Baked off the 20 hour retarded boule that was identical in every way to the non retarded one  baked yesterday.  The crust on this bread is even better than the non retarded one.  But the crumb is more airy on the non retarded one.  The taste is better on the retarded boule but the texture is better on the non retarded one.  I have to call this a draw.  Both have their strong points and both are very good SD breads.  It was a nice experiment to complete and not what was expected.  I though that the retarded loaf would win hands down but this was not the case.  Here are some pix's.

A nice grilled cheese w/ beer can chicken sandwich for lunch

 

 

dabrownman's picture
dabrownman

I am glad to say that I have made 3 of David's fine SD concoctions in the last month.  Each one better than the last.  I started with San Joaquin and learned from some on TFL that this was their 2nd favorite of David's breads - Pugleisi being the first.  Then I did his current quest of SFSD.  I thought this bread was every bit as good as San Joaquin but I did change it slightly to get some of my favorite flour in it.  I just had to do his Capriccioso but also wanted to add in some of my favorite WW and Rye flavor  at 50 g each replacing some of the AP and, since I didn't have enough AP, I subbed 100 g of KA unbleached bread flour.  Other than that I kept his recipe intact including the water even though I was adding in some thirstier grains.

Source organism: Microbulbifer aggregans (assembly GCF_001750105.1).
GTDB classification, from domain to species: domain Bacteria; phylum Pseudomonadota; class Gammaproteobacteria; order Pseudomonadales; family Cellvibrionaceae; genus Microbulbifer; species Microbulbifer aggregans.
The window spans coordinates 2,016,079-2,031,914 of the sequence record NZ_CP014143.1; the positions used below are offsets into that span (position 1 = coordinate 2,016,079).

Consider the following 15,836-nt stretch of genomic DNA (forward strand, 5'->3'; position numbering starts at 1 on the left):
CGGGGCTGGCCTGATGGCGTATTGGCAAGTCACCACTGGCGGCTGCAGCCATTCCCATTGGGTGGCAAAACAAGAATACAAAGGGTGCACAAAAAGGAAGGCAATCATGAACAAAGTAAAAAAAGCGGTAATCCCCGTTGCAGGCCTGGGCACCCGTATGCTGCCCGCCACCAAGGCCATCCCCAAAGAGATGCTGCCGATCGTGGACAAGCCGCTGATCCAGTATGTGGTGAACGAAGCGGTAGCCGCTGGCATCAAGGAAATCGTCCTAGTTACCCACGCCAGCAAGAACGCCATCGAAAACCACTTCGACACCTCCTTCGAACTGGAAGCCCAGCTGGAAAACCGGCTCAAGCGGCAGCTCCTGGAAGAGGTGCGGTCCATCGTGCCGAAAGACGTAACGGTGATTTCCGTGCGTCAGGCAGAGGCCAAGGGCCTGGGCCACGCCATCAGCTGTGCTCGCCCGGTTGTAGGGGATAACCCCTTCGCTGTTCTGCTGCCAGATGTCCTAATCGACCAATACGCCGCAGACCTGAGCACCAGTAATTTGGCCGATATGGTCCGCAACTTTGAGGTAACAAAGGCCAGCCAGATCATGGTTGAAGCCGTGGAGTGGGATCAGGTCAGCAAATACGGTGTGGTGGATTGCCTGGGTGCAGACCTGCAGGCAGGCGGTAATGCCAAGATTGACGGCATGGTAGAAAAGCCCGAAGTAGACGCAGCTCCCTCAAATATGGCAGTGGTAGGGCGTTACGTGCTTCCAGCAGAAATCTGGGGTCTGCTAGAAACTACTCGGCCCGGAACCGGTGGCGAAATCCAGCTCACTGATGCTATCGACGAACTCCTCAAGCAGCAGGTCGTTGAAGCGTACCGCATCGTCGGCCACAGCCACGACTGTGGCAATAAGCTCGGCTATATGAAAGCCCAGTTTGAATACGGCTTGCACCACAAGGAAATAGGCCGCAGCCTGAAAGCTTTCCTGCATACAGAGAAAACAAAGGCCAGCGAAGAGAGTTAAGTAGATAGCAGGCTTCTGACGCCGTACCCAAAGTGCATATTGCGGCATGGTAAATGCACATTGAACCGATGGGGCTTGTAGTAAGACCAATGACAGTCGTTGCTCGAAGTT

I was drawn to this bread because it is baked upside down with the seam side up on the stone and it is seam side down it the proofing basket - in this case a flowered kitchen towel inside a pretty Mexican basket.  This is very nice bread to bake with no long retard involved and it just came out perfect - at least as good as I can do right now - not for David of course.  It tasted great, the crust and crumb were to my liking and it was much better the next day.  this is now one of top 5 breads on a list of at least 10 in the top 5.  Thanks David.